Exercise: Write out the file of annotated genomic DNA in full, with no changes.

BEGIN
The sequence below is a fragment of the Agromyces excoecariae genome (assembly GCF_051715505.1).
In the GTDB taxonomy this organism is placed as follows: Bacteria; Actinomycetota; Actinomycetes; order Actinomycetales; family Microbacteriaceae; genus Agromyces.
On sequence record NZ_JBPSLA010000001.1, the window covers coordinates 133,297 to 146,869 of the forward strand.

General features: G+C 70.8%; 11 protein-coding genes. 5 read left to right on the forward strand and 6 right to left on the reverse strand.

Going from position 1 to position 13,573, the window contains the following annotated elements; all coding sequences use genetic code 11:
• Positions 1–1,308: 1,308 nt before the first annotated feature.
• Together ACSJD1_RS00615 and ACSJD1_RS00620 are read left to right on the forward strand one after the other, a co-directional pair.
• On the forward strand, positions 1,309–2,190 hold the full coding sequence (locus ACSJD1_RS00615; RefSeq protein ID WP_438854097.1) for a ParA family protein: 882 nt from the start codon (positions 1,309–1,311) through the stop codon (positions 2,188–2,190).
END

The sequence below is a fragment of the Agromyces excoecariae genome (assembly GCF_051715505.1).
In the GTDB taxonomy this organism is placed as follows: Bacteria; Actinomycetota; Actinomycetes; order Actinomycetales; family Microbacteriaceae; genus Agromyces.
On sequence record NZ_JBPSLA010000001.1, the window covers coordinates 133,297 to 146,869 of the forward strand.

General features: G+C 70.8%; 11 protein-coding genes. 5 read left to right on the forward strand and 6 right to left on the reverse strand.

Going from position 1 to position 13,573, the window contains the following annotated elements; all coding sequences use genetic code 11:
• Positions 1–1,308: 1,308 nt before the first annotated feature.
• Together ACSJD1_RS00615 and ACSJD1_RS00620 are read left to right on the forward strand one after the other, a co-directional pair.
• On the forward strand, positions 1,309–2,190 hold the full coding sequence (locus ACSJD1_RS00615; RefSeq protein ID WP_438854097.1) for a ParA family protein: 882 nt from the start codon (positions 1,309–1,311) through the stop codon (positions 2,188–2,190).